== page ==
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Explosive Lamenting

July 2, 2008

Explosive Lamenting

Walking among the smiling, excited crowds, it’s almost possible to forget that we’re at war. It's eerie and bewildering to be so far from it. During the first Gulf War we were sitting in bunkers in gas masks, and even though Haifa was only lightly bombed, it wasn't this removed. Then there's of course suicide bombings, but I refuse to think about that considering the constant carpet bombing Palestinians endure. But in this country, I find so easy to forget that I'm at war. That we're at war in my name. It's easy to forget, that is, until that first firework goes off. Nightfall amazement among half-open mouths, staring into an illuminated sky.

I force myself to keep my eyes open so my brain overrides my mind and reminds me that it is, indeed, just fireworks. Each one, large one, awe-inducing one, sends shivers through me. Each one, large one, forcing me into the foetal position, covering my head with my arms, trying as hard as I can to not twitch every time, fear someone sees. Fear someone sees I’m not enjoying this. Fear someone sees that some of us remember we are at war.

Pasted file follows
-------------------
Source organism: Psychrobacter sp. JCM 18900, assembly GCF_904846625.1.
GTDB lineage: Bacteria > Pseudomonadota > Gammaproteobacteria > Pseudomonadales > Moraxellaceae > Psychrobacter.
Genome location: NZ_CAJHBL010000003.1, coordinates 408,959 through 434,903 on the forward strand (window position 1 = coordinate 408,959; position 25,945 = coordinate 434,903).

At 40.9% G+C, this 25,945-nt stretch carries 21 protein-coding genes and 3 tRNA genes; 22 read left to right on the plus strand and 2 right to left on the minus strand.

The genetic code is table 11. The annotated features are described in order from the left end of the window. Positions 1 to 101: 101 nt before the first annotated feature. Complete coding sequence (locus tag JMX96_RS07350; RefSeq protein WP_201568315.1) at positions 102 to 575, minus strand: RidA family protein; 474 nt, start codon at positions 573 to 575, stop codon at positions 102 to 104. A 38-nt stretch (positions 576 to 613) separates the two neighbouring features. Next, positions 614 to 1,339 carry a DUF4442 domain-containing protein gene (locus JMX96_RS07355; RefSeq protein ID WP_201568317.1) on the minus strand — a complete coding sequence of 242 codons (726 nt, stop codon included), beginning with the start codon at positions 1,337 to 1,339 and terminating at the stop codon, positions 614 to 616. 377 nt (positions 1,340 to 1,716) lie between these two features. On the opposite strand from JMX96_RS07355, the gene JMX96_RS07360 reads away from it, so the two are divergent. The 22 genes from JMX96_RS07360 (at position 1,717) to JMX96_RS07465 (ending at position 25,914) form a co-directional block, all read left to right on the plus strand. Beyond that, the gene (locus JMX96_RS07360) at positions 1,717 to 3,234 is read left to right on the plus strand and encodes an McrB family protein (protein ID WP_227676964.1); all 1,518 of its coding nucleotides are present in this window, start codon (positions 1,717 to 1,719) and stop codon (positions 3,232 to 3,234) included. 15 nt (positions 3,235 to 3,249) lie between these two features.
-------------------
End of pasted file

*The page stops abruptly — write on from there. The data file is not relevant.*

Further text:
I look at the exploding sky and note the difference. The ground doesn’t shake. There are no fires. The screaming all around is that of joy and not of agony. No ambulances and black smoke in the distance. No anxious speeding of your heart as you hear that screech through the sky with one propelling flame- whisking, zipping up, louder, louder, louder- EXPLOSION.

One down, more to go. How much longer will it take for this charade to stop? How much longer can 300,000 people, ascended upon Canada’s Capital pretend they are so damn proud? I sit on the grass of Victoria Island, a token spit of land holding some remnant of aboriginal culture, and wonder. Are there any Afghani people in this crowd? Are they sitting here celebrating, enjoying every exploding catharsis?

We’ve killed dozens of thousands in Afghanistan. I wonder what this celebration would be like if all these smiling faces, wrapped in red and white and full of booze were to suddenly evaporate. But I remember, it’s not nearly this surgical. People don’t just evaporate at war, they are blown up, shot at, carpet bombed, engulfed in collapsing buildings, or killed slowly by the starvation and disease.

Eventually, the dragging on of the fireworks, each one throwing knee jerks to the point I can no longer pretend I can smile, forces me to run away. I dig through the crowd, until my mind catches up with my body. It’s only fireworks, Lia. Why do you have to make everything so political? I force myself to turn around and absorb the last remnants of the chemical combustion of gun powder and heavy metals.

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Great post. I too was

Great post. I too was thinking about the link between gunpowder exploding in the air in Toronto and the gunpowder exploding in different parts of the world...
We're way too disconnected with the decisions that are made in our name :(